Summary of Dismiss, Distort, Distract, and Dismay

Looking for the article?
We have the summary! Get the key insights in just 5 minutes.

Dismiss, Distort, Distract, and Dismay summary
Start getting smarter:
or see our plans

Rating

7

Qualities

  • Analytical
  • Overview
  • Background

Recommendation

The West has been slow to recognize the formidable threat Russian disinformation campaigns pose to its democracies. According to Jon White from the NATO Special Operations School, Russia’s efforts to distract and spread confusion are modern adaptations of Soviet-era information warfare. White’s policy brief explains how Russia repurposed Soviet propaganda strategies to serve its present needs and how the European Union and NATO might counter this disinformation blitz. getAbstract recommends it to anyone worried about Russia's meddling in foreign elections. 

About the Author

Jon White is a retired US army officer who teaches at the NATO Special Operations School in Belgium.

 

Summary

Many similarities exist between Cold War-era Soviet disinformation campaigns and the current ways Russia spreads divisive social and political messages. During the Soviet era, the Kremlin pursued a two-pronged strategy. “Offensive disinformation,” aimed at decision-makers and the foreign public, involved spreading lies among Soviet sympathizers and those prone to believing conspiracy theories – like the rumor planted in an Indian newspaper that the CIA created the HIV/AIDS virus. The Soviets also engaged in “defensive disinformation,” geared toward the Soviet public. This strategy involved...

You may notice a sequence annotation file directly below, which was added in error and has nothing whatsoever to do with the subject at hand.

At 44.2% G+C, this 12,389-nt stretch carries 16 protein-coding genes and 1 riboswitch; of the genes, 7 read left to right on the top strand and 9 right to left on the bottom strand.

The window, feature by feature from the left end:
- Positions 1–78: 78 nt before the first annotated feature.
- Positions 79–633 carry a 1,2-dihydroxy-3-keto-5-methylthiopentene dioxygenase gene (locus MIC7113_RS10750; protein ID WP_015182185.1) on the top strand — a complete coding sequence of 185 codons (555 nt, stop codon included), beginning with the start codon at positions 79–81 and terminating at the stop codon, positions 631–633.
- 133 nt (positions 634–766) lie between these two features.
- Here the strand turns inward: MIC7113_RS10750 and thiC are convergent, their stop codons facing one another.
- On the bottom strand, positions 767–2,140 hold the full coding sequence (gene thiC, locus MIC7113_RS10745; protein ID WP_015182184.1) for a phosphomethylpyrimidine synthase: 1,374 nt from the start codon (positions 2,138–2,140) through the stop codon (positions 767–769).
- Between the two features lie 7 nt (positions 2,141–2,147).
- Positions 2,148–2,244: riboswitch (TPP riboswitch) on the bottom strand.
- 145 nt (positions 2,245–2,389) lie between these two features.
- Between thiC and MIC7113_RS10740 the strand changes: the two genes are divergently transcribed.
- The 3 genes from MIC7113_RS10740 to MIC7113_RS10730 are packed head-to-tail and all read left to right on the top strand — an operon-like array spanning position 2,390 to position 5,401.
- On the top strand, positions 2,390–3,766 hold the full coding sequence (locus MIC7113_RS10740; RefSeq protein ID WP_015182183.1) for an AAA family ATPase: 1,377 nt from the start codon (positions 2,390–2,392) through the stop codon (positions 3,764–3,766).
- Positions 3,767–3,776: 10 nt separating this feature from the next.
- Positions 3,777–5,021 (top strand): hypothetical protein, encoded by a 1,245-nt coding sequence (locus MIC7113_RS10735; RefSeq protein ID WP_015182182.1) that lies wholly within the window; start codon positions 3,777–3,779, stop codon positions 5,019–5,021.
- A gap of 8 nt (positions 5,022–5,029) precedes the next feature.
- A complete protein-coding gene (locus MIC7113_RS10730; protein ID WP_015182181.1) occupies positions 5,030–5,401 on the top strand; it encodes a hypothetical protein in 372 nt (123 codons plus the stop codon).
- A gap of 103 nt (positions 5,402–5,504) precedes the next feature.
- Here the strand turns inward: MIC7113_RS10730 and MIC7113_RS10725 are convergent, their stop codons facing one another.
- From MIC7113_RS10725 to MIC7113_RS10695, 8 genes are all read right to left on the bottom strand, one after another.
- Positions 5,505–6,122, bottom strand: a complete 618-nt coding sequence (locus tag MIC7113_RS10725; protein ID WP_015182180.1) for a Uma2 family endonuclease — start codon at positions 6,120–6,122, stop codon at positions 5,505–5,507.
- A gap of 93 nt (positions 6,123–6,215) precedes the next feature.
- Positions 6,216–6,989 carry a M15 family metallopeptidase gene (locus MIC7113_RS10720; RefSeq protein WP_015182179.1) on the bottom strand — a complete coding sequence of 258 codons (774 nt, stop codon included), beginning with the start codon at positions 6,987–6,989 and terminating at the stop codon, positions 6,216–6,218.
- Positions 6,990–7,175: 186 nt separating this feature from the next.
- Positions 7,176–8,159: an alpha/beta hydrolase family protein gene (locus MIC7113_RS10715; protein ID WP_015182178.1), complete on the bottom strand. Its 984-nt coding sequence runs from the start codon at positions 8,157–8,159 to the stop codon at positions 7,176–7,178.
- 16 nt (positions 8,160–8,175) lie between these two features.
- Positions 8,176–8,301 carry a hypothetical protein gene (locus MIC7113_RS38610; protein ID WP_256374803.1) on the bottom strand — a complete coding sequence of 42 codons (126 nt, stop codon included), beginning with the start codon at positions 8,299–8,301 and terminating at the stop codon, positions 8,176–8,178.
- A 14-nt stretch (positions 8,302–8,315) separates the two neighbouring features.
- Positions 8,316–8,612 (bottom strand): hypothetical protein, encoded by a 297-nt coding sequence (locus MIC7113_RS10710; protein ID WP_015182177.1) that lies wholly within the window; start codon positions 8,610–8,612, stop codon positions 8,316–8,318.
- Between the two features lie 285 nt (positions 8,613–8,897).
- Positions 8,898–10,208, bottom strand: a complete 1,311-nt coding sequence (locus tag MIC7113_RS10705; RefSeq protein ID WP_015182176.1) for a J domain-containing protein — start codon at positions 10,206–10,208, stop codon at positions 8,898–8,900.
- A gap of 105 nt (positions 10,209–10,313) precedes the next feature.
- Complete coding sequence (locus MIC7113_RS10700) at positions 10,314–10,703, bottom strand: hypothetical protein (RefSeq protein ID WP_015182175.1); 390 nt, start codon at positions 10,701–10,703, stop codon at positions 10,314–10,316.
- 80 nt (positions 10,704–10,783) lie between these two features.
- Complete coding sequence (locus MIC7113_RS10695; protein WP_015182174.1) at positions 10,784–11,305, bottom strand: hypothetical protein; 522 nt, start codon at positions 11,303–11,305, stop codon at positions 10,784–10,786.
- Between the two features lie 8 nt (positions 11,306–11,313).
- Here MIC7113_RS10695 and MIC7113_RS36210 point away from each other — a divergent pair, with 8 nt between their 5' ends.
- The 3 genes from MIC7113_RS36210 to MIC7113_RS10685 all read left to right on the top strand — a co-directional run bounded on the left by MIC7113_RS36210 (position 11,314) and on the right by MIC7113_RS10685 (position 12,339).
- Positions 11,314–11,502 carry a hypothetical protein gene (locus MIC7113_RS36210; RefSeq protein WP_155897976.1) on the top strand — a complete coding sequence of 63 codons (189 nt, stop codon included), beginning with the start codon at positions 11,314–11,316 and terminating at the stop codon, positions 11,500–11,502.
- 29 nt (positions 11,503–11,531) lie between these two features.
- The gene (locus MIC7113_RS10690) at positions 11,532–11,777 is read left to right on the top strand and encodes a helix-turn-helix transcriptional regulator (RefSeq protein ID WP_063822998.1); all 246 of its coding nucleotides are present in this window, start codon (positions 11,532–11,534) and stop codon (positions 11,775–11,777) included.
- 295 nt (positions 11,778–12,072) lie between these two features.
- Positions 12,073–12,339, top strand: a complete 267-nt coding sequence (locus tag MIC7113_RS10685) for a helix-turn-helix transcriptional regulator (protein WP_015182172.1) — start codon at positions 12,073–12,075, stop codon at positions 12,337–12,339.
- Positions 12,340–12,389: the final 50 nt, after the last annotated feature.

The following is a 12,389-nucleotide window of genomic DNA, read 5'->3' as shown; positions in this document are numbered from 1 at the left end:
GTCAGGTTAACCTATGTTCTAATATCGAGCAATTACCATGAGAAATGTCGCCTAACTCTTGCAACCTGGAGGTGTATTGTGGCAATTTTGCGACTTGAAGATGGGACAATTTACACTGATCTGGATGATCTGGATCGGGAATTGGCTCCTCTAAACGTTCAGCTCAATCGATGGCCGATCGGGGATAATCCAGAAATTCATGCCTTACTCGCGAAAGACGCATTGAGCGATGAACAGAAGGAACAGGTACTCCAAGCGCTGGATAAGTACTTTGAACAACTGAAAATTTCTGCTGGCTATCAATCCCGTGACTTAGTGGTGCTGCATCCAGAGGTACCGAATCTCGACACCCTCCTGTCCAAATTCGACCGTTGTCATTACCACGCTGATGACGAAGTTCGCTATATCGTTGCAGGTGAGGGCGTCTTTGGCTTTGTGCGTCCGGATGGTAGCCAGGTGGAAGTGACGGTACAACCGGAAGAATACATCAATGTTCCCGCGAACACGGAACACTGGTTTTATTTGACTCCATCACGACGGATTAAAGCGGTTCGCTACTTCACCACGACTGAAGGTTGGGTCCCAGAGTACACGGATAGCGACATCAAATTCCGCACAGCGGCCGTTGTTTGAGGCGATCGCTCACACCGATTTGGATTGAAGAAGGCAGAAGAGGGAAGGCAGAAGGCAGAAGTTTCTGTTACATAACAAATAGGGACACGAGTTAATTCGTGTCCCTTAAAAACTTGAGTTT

More on this topic

By the same author

Crisis Management and Strategies for Dealing with Crisis
8

Customers who read this summary also read

The Long Hangover
9
RT, Sputnik and Russia’s New Theory of War
9
Russian Views of the International Order
8
GIS Dossier: NATO’s strategic dilemmas
6
Ukraine and the Art of Strategy
7
Near Abroad
9

Related Channels

Comment on this summary